Three moves to make NOW as more lenders hike mortgage rates TODAY

ANOTHER three lenders are hiking their mortgage rates today in a huge blow to first-time buyers and those needing to remortgage.

NatWest, Nationwide and Santander have announced that they are upping their rates following a series of increases from other lenders.

Lenders are hiking their mortgage rates in a blow to borrowers


Lenders are hiking their mortgage rates in a blow to borrowersCredit: Getty

Barclays, HSBC, Accord and The Co-Operative Bank all increased their rates last week.

Nationwide is increasing rates on deals by up to 0.25 percentage points today.

Meanwhile, Santander said rates for new customers and those doing product transfers could go up by 0.2 percentage points.

Mortgages for buyers will rise by between 0.18 and 0.21 percentage points at NatWest.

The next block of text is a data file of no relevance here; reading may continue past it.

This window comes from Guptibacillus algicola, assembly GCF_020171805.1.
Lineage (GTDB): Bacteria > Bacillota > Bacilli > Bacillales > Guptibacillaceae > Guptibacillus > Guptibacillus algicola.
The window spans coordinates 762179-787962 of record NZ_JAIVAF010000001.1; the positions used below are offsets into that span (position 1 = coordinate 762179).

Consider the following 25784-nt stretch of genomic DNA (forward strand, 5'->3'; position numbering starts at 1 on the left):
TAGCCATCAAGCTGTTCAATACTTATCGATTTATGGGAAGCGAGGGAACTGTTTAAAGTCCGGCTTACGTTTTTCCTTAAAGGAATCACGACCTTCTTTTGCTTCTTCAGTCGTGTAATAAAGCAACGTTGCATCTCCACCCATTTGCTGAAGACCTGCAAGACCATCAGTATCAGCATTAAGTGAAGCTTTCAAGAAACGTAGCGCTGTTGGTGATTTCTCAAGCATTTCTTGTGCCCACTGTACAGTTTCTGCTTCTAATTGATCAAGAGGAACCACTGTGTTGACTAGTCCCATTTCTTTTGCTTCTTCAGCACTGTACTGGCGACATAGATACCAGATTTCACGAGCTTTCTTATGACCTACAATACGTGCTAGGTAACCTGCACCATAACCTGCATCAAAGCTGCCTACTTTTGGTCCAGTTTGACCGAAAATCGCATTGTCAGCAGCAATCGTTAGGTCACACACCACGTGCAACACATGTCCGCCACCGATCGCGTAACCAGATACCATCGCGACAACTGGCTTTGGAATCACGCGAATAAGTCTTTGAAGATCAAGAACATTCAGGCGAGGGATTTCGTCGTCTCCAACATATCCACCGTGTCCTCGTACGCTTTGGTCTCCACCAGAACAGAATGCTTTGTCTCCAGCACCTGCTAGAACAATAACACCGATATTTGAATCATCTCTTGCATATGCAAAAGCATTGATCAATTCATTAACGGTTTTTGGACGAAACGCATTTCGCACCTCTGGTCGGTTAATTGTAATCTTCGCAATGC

Rates for remortgage customers are going up by between 0.21 and 0.22 percentage points.

It is the second time in the period of a week that NatWest has upped rates on its products.

Swap rates had come down this year in anticipation of the Bank of England (BoE) lowering rates, and mortgage lenders were in a price war to reduce rates and attract customers.

Mortgage rates have increased since the beginning of the year when lenders were announcing rate reductions.

This because experts had predicted rate-setters at the BoE would start cuts in June, but they are now expecting this to happen later this year.

And with a rate cut looking a long way off, lenders are once again increasing their rates.

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Karen Noye, mortgage expert at Quilter, said: “We are continuing to see lenders increase mortgage rates due to an uptick in swap rates, which could come as a blow for those prospective buyers who have been holding out in the hopes of lower rates.